Virginia Woolf’s fragile mental state is handled with great sensitivity, showing how she struggles to remain sane, and how the desires of those around her to keep her so may not be the best thing for her life:
“She is better, she is safer, if she rests in Richmond; if she does not speak too much, write too much, feel too much; if she does not travel impetuously to London and walk through its streets; and yet she is dying this way, she is gently dying on a bed of roses.”
The novel brilliantly captures the small, transient moments that make up life, and how they can all add up to great meaning, whilst seeming to signify nothing:
““You can’t possibly have too many roses” Clarissa says.
Sally hands the flowers to her and for a moment they are both simply and entirely happy. They are present, right now, and they have managed, somehow, over the course of eighteen years, to continue loving each other. It is enough. At this moment, it is enough.”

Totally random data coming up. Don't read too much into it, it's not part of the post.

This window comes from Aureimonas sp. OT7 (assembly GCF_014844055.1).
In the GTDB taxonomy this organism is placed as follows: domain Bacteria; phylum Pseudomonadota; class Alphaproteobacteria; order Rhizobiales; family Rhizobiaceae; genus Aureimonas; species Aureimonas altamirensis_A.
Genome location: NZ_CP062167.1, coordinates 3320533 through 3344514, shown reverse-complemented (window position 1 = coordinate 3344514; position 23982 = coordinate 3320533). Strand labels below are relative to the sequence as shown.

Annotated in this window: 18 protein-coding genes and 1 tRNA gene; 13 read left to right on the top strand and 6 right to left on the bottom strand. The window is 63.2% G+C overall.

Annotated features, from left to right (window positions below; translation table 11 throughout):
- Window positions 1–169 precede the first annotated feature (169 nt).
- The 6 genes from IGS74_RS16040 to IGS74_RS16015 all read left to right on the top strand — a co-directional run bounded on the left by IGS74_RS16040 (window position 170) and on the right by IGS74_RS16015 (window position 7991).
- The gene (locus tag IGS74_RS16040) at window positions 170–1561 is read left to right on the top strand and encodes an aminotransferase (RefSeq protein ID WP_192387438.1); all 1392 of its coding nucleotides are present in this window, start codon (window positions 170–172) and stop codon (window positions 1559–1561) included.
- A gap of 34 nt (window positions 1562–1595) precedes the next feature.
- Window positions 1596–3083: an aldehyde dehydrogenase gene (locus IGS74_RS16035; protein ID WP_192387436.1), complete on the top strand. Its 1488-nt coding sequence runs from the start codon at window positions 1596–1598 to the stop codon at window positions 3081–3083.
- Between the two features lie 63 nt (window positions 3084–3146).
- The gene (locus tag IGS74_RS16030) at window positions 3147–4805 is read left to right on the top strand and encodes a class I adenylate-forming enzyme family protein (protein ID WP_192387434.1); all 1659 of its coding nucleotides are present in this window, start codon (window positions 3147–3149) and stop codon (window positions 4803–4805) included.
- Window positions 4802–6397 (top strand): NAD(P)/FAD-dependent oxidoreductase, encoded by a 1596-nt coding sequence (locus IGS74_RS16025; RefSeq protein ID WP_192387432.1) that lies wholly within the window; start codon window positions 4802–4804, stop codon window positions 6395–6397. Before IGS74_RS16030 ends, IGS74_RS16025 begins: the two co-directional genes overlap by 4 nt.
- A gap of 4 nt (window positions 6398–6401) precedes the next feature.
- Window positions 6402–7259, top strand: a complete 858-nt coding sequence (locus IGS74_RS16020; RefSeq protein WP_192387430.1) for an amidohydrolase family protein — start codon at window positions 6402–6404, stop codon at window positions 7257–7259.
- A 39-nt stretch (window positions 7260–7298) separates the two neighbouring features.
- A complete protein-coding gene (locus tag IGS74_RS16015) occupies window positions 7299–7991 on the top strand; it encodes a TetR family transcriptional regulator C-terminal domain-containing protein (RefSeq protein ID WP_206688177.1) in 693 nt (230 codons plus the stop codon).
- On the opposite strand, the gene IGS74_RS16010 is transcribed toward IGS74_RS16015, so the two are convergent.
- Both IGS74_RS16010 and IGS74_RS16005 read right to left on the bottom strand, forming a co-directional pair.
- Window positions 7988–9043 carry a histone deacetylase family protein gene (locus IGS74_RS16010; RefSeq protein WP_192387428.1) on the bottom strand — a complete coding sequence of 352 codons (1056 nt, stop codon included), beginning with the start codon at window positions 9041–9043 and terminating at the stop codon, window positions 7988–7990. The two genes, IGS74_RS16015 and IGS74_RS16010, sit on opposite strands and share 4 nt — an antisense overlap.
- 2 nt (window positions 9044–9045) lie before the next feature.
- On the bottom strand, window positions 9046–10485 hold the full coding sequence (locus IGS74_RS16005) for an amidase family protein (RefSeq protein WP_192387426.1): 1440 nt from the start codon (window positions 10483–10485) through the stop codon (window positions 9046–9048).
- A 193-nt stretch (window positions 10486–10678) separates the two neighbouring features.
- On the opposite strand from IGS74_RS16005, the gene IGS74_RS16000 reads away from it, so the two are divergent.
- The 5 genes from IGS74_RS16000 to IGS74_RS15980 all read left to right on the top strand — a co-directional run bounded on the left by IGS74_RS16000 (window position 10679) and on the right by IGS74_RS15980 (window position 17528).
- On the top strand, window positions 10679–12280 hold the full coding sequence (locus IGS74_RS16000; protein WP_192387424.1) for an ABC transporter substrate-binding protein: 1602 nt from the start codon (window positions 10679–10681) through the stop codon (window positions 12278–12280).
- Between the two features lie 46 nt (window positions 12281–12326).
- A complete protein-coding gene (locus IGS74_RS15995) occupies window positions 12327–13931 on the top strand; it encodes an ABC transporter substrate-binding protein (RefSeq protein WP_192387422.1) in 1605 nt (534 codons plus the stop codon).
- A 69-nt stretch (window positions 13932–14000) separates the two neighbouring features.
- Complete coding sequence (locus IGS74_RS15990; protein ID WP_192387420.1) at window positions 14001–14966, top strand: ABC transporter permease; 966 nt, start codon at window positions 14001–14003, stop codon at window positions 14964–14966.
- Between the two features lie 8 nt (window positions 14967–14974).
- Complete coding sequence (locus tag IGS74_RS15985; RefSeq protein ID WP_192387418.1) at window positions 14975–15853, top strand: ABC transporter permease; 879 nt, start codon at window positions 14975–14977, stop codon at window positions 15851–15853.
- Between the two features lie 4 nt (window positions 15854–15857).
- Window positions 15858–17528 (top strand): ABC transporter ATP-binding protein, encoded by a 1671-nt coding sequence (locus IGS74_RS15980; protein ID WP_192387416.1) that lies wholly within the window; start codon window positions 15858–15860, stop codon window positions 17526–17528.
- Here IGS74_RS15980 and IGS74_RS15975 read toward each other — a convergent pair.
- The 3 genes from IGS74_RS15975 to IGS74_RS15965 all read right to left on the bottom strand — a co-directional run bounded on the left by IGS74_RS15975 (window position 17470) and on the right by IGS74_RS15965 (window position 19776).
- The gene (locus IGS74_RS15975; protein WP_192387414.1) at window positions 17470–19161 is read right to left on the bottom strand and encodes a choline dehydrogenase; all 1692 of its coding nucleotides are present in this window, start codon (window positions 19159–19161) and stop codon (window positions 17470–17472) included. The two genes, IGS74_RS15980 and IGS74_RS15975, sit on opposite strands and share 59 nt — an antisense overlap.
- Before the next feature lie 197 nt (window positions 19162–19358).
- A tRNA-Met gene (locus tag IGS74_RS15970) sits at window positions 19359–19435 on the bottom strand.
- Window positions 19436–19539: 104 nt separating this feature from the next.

Astonishingly, the echoes across the three women’s lives from Mrs Dalloway and between each other never feels contrived. It is a brilliant evocation of lives led more or less quietly, and each character is strongly drawn enough to stand alone as well as alongside the other two.
I loved The Hours. The individual plots were well-paced, sensitive and insightful, in a style that used language delicately but was never pretentious. Highly recommended.
A film was made of The Hours in 2002. It’s quite good if you can get past the distraction of Nicole Kidman’s prosthetic nose (it took me a while):